Mother of Eden, Chris Beckett’s sequel to Dark Eden, was thoughtful, complicated, and engrossing. Starlight Brooking lives with her people, the almost monastic Kneefolk, on Knee Tree Ground, a secluded island on Eden, a planet dominated by water. The Kneefolk make their living by trading bark boats with a few of the settlements nearby and staying out of the way of either Johnsfolk or Davidfolk, the two dominant, antagonistic human civilizations on Eden (the story of which schism is told in the first book). Kneefolk are peaceful, democratic, and content — all except for Starlight, who is unhappy with the secluded nature of her life. Like many young protagonists at the beginning of their story, she itches for something bigger, feeling as though she is destined for more important things than just endless harvesting of bark and daily meditation on the beach.
The action of Mother of Eden kicks off when Starlight convinces some of the Kneefolk to join her on an exploratory trip to Veeklehouse, a major trading post a bit farther afield than Kneefolk usually go. She longs to see the Davidfolk settlement that has sprung up around Veekle (or “vehicle”), the crashed and broken spaceship that brought humans to Eden in the first place. It is a place of pilgrimage and veneration for all Eden’s human inhabitants, since they are each — Kneefolk, Johnsfolk, and Davidfolk alike — descendants of Tommy and Gela, the two stranded humans from Earth.
When Starlight makes it to Veeklehouse, she is astounded by the buildings, the number of people, and most especially by Greenstone Johnson, a young man she meets from the far-away New Earth. He is handsome, sophisticated, and exotic; he convinces Starlight to join him in New Earth as his housewoman. The Johnfolk of New Earth have learned to mine and work metal and have technological capabilities that outstrip anything Starlight has heard of before. Having fallen in love with Greenstone, Starlight agrees, not knowing that she is about to be thrust into a hierarchal, patriarchal society that thrives on slavery, human sacrifice, and murderous politics. When she arrives, she is given the position of Mother of Eden, a puppet role in which she speaks for their ancestor, Mother Gela. Outraged with the policies she sees around her, she resolves to use her position to change things, to make them better for the “smallfolk,” the oppressed. In doing so, she endangers herself, her husband, her home on Knee Tree Ground, and indeed all of Eden as a war between the Davidfolk and the Johnfolk brews in the background.
I enjoyed the grand scale of Mother of Eden. The two journeys (one of them alone) that Starlight makes across the World Pool are frightening and exhilarating; Beckett conveys the sense of the unknown that early explorers crossing the Atlantic or the Pacific must have felt, not knowing what was on the other side of a giant ocean. He also did a great job at giving us snapshots of the different cultures that have emerged on Eden from Tommy and Gela’s descendants. The trading post at Veeklehouse was a wonderful place to see various dialects, clothing, food, and even social institutions like marriage. All of these details make Eden, and the story Beckett is telling, feel epic.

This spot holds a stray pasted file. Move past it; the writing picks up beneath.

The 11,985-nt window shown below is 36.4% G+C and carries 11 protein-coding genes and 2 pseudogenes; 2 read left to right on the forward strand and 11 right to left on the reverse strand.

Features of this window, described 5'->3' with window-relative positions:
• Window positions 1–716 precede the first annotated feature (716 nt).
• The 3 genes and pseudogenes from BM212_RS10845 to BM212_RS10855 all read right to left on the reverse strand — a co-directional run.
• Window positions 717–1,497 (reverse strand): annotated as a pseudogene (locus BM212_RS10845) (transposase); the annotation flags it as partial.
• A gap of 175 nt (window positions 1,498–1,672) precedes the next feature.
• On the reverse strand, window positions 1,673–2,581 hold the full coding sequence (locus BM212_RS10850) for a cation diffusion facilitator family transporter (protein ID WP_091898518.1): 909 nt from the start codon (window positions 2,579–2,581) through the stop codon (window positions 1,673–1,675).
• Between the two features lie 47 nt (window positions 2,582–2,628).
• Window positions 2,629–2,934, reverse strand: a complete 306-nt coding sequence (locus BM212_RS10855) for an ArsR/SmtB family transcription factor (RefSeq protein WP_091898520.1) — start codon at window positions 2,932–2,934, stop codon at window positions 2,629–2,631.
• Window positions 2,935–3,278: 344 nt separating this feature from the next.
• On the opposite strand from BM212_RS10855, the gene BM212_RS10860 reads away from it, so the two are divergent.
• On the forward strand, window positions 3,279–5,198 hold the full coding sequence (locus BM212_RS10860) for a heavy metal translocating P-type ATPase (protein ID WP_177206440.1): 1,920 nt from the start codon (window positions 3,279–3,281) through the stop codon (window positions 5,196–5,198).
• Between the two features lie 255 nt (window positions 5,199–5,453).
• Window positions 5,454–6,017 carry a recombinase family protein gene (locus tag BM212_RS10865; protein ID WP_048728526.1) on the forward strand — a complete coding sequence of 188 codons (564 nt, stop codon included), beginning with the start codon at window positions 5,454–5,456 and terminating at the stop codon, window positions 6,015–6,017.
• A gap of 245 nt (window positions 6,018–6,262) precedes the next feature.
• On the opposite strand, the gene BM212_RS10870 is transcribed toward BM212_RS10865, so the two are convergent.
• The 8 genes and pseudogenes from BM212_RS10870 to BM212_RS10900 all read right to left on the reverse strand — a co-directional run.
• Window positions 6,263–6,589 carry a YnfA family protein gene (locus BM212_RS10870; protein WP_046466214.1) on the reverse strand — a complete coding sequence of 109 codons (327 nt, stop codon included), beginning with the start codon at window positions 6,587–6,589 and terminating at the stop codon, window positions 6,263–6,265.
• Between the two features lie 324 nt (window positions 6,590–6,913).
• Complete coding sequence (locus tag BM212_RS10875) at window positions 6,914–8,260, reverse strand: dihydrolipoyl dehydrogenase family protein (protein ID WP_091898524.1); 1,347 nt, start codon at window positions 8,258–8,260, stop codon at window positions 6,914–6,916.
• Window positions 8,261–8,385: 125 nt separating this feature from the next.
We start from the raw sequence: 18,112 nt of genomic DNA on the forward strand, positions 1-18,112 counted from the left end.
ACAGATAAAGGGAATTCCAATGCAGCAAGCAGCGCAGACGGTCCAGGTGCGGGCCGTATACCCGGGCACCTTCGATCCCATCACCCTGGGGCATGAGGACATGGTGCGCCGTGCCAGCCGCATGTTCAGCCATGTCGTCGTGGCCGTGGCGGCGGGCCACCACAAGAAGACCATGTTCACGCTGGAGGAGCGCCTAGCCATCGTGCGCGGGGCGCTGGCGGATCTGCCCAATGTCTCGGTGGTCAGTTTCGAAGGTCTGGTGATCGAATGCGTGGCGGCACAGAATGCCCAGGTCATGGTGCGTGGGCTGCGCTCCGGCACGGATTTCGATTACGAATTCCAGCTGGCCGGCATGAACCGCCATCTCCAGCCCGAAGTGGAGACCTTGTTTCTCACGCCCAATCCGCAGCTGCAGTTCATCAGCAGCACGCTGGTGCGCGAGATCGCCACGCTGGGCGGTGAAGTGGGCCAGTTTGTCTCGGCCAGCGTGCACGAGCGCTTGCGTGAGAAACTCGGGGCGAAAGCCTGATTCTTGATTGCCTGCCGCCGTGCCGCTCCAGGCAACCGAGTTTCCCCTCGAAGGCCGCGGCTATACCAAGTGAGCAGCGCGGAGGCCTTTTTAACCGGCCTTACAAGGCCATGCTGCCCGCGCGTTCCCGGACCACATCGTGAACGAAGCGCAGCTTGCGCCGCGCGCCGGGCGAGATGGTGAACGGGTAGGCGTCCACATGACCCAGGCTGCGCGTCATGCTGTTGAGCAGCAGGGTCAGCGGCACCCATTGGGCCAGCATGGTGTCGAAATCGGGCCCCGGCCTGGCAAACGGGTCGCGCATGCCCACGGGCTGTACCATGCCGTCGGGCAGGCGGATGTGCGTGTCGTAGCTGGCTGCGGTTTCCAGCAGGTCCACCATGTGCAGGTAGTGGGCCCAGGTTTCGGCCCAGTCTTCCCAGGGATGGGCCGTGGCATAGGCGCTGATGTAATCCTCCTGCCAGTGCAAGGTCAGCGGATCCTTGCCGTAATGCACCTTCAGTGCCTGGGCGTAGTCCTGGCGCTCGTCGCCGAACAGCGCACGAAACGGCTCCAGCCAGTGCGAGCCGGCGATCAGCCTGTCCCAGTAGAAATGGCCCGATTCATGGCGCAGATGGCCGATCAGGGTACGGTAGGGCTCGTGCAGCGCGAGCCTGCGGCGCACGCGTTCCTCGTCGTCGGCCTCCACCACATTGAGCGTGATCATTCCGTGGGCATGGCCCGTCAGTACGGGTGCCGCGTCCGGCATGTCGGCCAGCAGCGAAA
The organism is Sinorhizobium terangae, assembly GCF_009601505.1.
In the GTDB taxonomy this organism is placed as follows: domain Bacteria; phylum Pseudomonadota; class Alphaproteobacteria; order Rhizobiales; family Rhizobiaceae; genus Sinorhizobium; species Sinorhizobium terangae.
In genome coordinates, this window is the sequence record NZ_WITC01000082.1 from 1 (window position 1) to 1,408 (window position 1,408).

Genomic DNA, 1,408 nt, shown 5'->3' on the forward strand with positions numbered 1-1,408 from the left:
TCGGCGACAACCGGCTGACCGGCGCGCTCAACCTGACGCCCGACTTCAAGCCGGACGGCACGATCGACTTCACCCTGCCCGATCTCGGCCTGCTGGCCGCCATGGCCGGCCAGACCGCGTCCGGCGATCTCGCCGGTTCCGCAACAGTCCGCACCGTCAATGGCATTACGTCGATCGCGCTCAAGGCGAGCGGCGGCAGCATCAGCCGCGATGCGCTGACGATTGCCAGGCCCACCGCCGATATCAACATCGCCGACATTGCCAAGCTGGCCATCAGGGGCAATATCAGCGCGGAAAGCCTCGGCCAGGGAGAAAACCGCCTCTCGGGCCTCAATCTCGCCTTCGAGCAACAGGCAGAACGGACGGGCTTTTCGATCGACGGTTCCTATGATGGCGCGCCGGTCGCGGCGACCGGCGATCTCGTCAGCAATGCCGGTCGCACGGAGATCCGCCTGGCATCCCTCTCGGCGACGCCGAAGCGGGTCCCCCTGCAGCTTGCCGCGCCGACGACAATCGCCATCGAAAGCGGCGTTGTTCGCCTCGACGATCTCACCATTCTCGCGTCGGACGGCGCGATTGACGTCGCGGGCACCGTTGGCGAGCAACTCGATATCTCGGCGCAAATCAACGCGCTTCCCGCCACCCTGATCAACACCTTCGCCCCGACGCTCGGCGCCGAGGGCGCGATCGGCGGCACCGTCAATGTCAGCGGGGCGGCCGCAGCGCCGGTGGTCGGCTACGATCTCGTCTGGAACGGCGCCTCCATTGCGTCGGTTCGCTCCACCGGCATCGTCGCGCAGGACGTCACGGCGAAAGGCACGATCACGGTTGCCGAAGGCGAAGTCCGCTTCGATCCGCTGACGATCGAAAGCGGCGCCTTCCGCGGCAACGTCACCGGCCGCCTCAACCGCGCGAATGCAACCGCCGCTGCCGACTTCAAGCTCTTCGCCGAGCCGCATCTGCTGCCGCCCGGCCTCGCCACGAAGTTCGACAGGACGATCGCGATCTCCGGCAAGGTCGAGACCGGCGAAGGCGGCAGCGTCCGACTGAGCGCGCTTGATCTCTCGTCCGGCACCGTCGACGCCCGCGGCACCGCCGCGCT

I found the plot of Mother of Eden much more interesting than Dark Eden. Here we see the political and social ramifications of the events of the first book. Beckett shows us what civilization looks like when people create it in isolation. In New Earth, Starlight encounters a class structure based on mutation and birth defects, the oppression of the working class, and a power structure that disempowers women. And she sees first-hand the way history changes, depending on what stories are allowed to be told and who is allowed to do the telling. In among all of this, Beckett weaves a theme of religion. Starlight’s position as the Mother of Eden is a blend of the Virgin Mary and a Christ figure. Near the end, her words and deeds become part of the ever-evolving mythology of Eden as miracles, healing, and a powerful message of equality are attributed to her.
Mother of Eden is theme-driven, but it still contains good characterization. Starlight’s maturation is rewarding; her journey is slow and realistic, and we get lots of windows on her character through the multiple perspectives that Beckett uses to tell his story. Not all of the secondary characters are very well fleshed out, but Starlight starts out as an impulsive, attention- and adventure-hungry brat and ends up a powerful leader. And the way the book ends, I’m fairly sure there will be at least one more. I can’t wait to find out what happens to Starlight next.
I listened to this as an audio book, produced by Random House Audio, and narrated by Jayne Entwistle, Bruce Mann, Heather Wilds, Suzan Crowley, Nicholas Guy Smith, Lucy Rayner, Hannah Curtis, Katharine McEwan, and Emma Bering. The cast did a great job with all of the various characters and only one thing kept throwing me off. In the book, the words “mother” and “sister” are used a lot, especially as the entire population of New Earth often chants the word “Mother” when they encounter Star in her Mother of Eden role. However, the cast members kept pronouncing these words “mothar” and “sistar.” I looked briefly at the Google books version of Mother of Eden to see if this is one of those dialect things Beckett did, perhaps spelling the words a little different to indicate language change, but it doesn’t seem like it. So… that was weird. I’d be really interested to hear if anyone else listening to the audio heard it the same way.